Response to post #5: If Francis is out, that leaves Sanders. With Sanders, you will be guaranteed none of the problems will be solved. Francis is wrong about the PD raise, but the alternative, Sanders, is a ridiculous thought. Best, Don Bauder


Response to post #5: If Francis is out, that leaves Sanders. With Sanders, you will be guaranteed none of the problems will be solved. Francis is wrong about the PD raise, but the alternative, Sanders, is a ridiculous thought. Best, Don Bauder

Man Don, you have me in a tight spot here..... I have already gone on record stating Sanders cannot get re elected.

I was going to go with Francis until he wrote the Police Pay letter....now I'm stuck between a rock and a hard place.......tight spot indeed.

Fumbler, help me out buddy, who you voting for?? (I will vote the opposite...lol).

Response to post #9: Fumber, you must listen to Rush Limbaugh. You use similar words, parables; you have a similar cadence; and, of course, you have similar biases. Do you have as much money as he has? Best, Don Bauder

Response to post #10: Only one of the candidates is even talking a good game. That is already clear. I, too, will be interested in Fumber's favorite. Best, Don Bauder

RE: Post 7; Don, you say in this post; "Public sector pay and pensions are far too high compared with the private sector, and far too high for the municipalities to afford to shell out the money for them." Before making such a statement lets define who "Public Sector Employees" and "Private Sector Employees" are. "Public Employees" include; Judges (Supreme, Federal, State, Appellate), Politicians (Congress, Senate, Federal, State, Local), College Professors, Military, Police, Fire, Government workers (City Hall, State Capital and Federal Office employees) to name a few. "Private Employees" include; retail, service (Hotel/Motel, food service), private companies (Only the Top Executives make real money), construction trades, doctors, nurses, self employed. Take into account the cuts to the American worker and the number of jobs shipped off shore and the rate of unemployment and the numbers are skewed. Per capita comparisons do not work here. Your top CEO of any Fortune 500 company makes more money than ANY "Public Sector Employee" will ever make. The fact they pay minimum wage to their employees should not be used to argue "Public Sector Employees" pay and benefits. This is the reason the City adopted the "Living Wage". Your argument is what is wrong with San Diego. They want it all and do not want to pay for it. We have the lowest TOT; pay for fewer services (trash collection to name one); and pay at a lower rate than every other City in the State for the services received. Vallejo's problems are not the same as San Diego's.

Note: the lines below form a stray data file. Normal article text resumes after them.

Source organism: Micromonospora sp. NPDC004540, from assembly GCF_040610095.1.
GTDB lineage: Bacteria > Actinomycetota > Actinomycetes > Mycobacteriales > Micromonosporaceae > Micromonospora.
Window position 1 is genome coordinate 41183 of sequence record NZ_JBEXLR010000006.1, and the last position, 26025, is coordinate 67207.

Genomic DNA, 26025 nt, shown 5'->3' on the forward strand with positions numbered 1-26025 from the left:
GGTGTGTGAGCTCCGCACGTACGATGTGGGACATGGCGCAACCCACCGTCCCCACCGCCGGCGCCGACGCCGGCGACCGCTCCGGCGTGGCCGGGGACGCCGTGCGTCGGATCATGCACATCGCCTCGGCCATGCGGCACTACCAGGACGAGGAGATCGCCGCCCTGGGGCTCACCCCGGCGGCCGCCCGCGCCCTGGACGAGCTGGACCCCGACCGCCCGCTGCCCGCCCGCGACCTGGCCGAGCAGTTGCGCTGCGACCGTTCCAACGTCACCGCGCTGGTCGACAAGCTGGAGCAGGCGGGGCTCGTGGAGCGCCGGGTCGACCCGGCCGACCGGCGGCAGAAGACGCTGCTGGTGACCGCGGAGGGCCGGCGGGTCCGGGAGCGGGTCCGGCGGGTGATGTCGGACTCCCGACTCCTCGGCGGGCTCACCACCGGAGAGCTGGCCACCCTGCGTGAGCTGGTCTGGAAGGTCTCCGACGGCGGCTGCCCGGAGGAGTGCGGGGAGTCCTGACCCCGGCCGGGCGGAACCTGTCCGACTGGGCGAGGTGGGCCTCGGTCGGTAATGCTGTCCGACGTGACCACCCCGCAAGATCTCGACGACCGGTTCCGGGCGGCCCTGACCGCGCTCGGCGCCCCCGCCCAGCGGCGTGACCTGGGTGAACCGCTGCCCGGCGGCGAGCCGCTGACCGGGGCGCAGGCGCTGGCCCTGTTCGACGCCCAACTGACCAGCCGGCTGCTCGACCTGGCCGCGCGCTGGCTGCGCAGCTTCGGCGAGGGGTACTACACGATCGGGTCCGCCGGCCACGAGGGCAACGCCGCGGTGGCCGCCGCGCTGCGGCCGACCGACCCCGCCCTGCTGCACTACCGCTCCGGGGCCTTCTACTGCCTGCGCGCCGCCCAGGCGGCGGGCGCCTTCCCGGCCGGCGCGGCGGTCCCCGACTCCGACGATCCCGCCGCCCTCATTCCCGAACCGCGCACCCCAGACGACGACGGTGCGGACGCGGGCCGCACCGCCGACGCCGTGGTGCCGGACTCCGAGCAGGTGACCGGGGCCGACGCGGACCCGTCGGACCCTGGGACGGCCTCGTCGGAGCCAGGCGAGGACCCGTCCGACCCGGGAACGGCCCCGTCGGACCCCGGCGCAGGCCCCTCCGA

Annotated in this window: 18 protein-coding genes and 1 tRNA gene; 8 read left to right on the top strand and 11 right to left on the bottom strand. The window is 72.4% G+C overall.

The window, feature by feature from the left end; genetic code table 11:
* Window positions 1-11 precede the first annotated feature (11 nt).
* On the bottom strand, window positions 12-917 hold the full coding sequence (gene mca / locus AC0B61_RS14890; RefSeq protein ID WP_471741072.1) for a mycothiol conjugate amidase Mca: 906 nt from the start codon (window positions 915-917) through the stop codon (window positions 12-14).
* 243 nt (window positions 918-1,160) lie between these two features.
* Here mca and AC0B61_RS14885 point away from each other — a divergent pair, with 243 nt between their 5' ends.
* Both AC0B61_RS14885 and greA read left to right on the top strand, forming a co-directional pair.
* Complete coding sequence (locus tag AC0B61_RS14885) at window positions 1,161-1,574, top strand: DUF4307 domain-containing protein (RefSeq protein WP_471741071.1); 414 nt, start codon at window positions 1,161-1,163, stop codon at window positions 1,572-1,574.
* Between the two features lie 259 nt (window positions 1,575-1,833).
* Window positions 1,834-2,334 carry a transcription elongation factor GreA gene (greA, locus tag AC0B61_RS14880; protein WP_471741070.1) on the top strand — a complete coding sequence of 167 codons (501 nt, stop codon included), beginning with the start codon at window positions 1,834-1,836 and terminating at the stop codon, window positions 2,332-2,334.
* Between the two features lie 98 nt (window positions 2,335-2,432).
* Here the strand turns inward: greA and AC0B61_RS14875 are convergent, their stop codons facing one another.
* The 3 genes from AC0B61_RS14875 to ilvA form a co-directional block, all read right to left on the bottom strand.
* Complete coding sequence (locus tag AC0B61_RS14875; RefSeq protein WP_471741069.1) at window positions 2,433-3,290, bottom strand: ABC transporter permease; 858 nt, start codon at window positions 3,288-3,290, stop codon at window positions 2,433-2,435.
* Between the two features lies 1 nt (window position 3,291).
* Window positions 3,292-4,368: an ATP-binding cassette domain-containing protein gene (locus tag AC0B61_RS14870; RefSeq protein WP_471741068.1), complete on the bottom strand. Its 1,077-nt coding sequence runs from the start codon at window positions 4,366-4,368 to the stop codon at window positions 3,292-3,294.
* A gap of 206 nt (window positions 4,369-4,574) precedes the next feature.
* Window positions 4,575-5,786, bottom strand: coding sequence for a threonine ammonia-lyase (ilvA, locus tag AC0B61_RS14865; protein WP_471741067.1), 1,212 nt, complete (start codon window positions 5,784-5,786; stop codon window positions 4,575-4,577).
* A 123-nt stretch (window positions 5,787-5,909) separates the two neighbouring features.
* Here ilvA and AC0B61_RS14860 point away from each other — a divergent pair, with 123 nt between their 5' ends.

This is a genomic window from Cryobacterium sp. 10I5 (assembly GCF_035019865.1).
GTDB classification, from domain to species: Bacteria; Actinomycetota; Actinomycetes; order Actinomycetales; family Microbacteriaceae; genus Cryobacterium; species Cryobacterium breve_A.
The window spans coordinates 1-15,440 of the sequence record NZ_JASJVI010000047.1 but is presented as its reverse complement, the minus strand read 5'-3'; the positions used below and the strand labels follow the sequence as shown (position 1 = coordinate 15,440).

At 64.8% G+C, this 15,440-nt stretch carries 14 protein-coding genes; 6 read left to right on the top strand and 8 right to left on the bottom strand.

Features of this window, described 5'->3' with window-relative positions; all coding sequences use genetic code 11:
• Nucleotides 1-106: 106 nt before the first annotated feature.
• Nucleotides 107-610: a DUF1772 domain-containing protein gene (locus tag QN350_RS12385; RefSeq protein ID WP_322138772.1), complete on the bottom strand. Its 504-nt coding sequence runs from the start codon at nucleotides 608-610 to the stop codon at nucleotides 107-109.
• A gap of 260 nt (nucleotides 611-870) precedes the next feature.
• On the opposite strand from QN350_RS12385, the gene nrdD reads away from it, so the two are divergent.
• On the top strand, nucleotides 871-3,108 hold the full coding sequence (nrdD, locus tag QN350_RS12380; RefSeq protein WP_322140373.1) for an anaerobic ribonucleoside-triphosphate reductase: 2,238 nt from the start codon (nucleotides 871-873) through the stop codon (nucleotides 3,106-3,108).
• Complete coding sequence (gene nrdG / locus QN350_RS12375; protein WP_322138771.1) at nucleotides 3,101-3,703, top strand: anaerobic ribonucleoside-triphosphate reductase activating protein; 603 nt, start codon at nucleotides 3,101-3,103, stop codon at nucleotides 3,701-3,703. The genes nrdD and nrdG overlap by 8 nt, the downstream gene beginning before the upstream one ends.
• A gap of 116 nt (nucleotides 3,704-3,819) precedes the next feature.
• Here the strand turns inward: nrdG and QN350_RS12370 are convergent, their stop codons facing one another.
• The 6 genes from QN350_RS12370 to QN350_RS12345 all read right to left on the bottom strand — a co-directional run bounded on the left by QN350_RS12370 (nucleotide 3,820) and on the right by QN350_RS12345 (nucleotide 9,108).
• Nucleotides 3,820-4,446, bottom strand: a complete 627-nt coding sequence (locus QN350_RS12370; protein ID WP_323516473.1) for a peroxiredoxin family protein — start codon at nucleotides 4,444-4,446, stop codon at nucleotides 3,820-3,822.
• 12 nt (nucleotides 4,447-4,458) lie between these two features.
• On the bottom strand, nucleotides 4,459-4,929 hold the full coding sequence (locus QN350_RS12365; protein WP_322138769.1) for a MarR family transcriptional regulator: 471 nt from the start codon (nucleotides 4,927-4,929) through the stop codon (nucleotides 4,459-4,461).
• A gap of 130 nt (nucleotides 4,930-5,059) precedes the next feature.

Response to post #13: As I have said before, San Diego needs data on pay and pensions on a comparable job basis. The anecdotal data suggest that job-per-job, City pay is higher than in the private sector. As I have said many times, if San Diego cannot afford to shell out the pay/benefits to employees, then the pay/benefits are too high. And it should be clear to all that San Diego cannot afford what's being paid. The City is on the brink. As to private sector CEOs, you are absolutely right: pay is obscene. I have been saying that for many years. Best, Don Bauder

Response to post #15: I am dying to know, fumber, what you admit to having in common with Rush Limbaugh. And I can only assume from what you have said that you favor Jerry Sanders for mayor. Best, don Bauder

A pay increase for police and fire would be just fine as long as it would be handled correctly. I would support a substantial pay raise now and into the future it they would also agree to reduce the pension multiplier from 3 back to 2 and to increase the minimum retirement age.